2. The Halo Laser: Dr. Sheila Nazarian of Nazarian Plastic Surgery

“There are three factors that contribute to the prominence of nasolabial folds as we age: the regression of the bony area in front of the smile line, the shifting down of the fat above the smile line with gravity, and the loss of collagen and elastin in our skin. [Laser treatments like] the Halo tackle the latter. A combination ablative and nonablative laser, the Halo treats superficial creasing with [approximately one week] of downtime. Not only will it resurface the skin to address sun damage and fine lines, but it also increases collagen production and tightens the skin.

“Halo treatments are usually performed once and then repeated every two years, but if the damage is severe, two treatments spaced three months apart may be necessary at first. This treatment runs about $2,200 with side effects including swelling and flaking of the skin. It is also extremely important to avoid the sun while healing.”

 

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3. Thread Lift: Physician Assistant Lisa Hartman of Soignez-Vous Aesthetics

“PDO threads are medical-grade threads—made of protein and smaller than a strand of hair—that we place under the skin in order to both pull back [the face] and trigger collagen production. The threads themselves are absorbed by the body in two to six months, depending on thread type, but the effects can last upwards of one to two years. They work nicely on their own or in conjunction with fillers. I often start with fillers and then progress to threads.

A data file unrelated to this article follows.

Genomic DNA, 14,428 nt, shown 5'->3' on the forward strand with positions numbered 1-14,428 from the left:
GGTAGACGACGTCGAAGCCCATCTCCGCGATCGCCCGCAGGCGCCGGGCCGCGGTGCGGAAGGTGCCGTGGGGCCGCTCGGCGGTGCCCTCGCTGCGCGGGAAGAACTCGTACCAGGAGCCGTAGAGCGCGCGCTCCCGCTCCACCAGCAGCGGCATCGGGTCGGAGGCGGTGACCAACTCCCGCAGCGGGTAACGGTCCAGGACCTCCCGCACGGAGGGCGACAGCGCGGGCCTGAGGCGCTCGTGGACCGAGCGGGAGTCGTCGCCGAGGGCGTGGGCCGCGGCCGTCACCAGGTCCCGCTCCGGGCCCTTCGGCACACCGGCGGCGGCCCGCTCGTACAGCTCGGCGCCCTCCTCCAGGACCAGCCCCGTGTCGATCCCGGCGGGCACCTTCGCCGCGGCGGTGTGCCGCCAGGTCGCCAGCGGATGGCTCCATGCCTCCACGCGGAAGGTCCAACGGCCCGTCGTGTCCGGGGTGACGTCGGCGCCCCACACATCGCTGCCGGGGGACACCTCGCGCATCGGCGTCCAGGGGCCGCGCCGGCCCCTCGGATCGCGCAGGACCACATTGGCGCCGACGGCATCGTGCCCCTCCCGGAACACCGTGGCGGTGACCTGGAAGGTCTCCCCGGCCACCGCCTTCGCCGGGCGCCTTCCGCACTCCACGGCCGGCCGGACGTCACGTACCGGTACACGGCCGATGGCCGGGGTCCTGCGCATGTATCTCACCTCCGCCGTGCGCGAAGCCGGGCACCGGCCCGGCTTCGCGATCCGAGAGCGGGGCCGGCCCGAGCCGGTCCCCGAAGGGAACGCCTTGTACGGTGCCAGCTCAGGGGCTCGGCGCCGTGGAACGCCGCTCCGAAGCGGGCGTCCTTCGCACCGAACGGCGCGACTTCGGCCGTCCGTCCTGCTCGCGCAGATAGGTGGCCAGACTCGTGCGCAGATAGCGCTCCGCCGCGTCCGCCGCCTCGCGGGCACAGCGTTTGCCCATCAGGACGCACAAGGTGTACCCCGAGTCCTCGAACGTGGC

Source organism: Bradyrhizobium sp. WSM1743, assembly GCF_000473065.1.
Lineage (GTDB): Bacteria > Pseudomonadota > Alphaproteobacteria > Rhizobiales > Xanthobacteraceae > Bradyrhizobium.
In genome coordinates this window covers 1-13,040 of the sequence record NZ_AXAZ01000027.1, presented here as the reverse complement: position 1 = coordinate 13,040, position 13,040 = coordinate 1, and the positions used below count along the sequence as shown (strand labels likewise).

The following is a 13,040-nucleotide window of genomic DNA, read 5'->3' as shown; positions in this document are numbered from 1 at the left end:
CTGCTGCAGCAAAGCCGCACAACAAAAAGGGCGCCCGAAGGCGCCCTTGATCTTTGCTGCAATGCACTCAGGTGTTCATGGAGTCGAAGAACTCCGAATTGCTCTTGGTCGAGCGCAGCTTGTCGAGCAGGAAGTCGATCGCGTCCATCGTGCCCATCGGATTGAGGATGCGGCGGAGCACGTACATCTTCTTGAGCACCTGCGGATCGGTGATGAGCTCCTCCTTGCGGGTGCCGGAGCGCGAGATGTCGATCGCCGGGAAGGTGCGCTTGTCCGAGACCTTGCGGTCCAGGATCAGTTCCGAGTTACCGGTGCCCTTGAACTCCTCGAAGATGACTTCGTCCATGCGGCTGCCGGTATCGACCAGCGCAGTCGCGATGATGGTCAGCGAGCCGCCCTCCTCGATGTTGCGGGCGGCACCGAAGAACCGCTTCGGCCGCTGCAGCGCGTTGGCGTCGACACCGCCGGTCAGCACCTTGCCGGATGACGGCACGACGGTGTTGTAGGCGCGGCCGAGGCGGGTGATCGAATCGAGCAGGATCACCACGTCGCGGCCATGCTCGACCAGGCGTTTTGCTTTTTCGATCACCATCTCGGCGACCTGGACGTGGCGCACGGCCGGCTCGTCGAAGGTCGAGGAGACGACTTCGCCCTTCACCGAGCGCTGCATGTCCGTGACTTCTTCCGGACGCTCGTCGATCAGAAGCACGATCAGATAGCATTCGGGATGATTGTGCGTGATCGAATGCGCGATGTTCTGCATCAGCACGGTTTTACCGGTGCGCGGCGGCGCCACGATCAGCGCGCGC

“If a client starts to require larger than average quantities of fillers and threads, I then refer them out for facial plastic surgery. It’s better not to chase after an unrealistic expectation both for your sanity and pocket book. Common side effects of PDO threads are swelling, redness, site discomfort, and irregular texture that is typically temporary. In New York City, you can expect to pay between $1,500$7,000, depending on the number and brand of threads used. The average client in my practice pays around $3,000.”

 

4. Ultherapy: Dr. William Kestin

“Ultherapy, which is just a fancy word for ultrasound therapy, is the only nonsurgical face-lift approved by the FDA. Ultherapy can work as a potent tightener to pull back the skin and stimulate collagen. [Unlike lasers], it skips the surface layer of the skin, sending targeted ultrasound energy to the right place and at the right temperature. A full face treatment takes about two hours, with results generally lasting about one year after a single treatment. Side effects—including tenderness and occasional bruising—are usually minimal and resolve quickly.

“The two main downsides of the procedure are the three- to six-month lag time before you see the full effect, and the discomfort of the procedure itself, which we control with oral pain meds and inhaled Nitrous oxide on demand. It averages between $4,000 and $5,000 per treatment.”

 

Nurse Practitioner Annette Shon, who was originally scheduled to participate in this article, is working a COVID-19 unit in Los Angeles. Please support her on Instagram.